2 tablespoons Kirsch, a distilled cherry brandy (you can substitute another type or omit but it will lose the Swiss factor)
2 and 3/4 cups coarsely chopped walnuts
Preheat oven to 350 degrees.
Cook the sugar over medium heat in a saucepan just until it becomes a viscous dark golden brown caramel, approximately 10 minutes. (If it starts to crystallize instead of melt early on, raise the heat a bit.) Very carefully, and wearing a potholder to prevent steam burn, first reduce heat to low and then add the warm heavy cream, stirring constantly. (The mixture will bubble up furiously, just keep stirring.) Remove from heat. Now add the honey and Kirsch until mixed in. Finally, add the walnuts to the caramel mixture, combine the whole mixture together and let cool for about 10 minutes.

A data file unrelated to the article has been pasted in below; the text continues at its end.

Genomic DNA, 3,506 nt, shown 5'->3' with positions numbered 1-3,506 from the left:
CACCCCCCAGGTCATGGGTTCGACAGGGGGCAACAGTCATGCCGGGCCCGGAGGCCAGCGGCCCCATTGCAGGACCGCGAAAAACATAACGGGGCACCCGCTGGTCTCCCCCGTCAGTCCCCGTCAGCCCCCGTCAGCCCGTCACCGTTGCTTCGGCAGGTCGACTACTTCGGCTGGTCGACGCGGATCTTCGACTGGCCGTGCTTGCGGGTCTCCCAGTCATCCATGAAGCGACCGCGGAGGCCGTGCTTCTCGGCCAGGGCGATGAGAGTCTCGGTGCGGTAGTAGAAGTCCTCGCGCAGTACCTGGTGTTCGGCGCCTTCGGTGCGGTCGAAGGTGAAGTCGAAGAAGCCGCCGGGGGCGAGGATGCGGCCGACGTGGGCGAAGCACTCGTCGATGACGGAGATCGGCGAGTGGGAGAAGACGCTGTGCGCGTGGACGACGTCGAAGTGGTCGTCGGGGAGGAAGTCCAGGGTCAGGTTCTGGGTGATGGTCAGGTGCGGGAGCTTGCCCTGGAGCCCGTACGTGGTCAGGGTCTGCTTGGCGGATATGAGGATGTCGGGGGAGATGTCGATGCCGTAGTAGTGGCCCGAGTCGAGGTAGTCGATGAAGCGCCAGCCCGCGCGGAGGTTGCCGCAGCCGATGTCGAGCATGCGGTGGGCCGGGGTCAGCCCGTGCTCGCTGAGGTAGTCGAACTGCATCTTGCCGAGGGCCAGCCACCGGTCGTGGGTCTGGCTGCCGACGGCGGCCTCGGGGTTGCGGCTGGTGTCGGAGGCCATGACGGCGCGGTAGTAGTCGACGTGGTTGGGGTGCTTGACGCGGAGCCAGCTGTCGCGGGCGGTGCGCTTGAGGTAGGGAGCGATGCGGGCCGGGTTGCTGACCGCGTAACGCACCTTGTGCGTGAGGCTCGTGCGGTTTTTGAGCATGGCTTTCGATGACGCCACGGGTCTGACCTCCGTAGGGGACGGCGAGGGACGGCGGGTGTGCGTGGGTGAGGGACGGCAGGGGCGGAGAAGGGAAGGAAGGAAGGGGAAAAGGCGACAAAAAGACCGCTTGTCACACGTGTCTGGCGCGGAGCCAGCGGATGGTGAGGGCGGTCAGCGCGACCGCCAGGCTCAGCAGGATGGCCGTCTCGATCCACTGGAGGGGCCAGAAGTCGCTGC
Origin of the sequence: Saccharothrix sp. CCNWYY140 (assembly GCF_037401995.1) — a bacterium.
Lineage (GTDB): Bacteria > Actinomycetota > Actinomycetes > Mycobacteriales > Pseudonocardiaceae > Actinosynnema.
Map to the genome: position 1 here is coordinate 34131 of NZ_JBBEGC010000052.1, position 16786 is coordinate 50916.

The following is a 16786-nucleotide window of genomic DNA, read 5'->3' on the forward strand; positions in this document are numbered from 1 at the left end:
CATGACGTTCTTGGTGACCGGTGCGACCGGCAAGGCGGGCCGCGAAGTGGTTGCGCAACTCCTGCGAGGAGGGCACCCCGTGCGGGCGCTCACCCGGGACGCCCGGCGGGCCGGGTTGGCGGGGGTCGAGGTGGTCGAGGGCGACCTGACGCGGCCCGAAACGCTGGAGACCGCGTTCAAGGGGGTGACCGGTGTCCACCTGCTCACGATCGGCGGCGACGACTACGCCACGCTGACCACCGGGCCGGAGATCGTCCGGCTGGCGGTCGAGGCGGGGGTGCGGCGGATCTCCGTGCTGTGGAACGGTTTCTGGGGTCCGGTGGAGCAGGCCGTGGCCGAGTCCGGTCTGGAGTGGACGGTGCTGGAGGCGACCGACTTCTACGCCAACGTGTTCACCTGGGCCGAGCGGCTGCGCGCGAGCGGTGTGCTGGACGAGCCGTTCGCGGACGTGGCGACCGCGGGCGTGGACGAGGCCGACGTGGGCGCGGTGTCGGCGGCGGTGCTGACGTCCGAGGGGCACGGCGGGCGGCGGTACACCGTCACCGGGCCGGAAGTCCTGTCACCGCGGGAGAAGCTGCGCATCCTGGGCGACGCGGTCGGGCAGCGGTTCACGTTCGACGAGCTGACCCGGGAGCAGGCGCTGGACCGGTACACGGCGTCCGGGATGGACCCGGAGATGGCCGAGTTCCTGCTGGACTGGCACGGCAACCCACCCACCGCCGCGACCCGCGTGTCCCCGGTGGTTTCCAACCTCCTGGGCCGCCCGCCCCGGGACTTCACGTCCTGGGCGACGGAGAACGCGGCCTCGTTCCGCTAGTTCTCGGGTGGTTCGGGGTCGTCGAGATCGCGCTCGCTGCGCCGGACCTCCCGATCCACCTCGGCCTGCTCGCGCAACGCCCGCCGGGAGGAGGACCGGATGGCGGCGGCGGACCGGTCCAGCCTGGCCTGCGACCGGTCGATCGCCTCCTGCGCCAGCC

While filling is cooling, place pie crust into a 10 inch tart pan with removable rim. Press any extra dough up the sides of pan. When mixture has cooled slightly, fill the pie crust with the caramel walnut mixture. Bake in the oven for 30-40 minutes. Cool and serve alone or with vanilla ice cream. And more kirsch or strong coffee!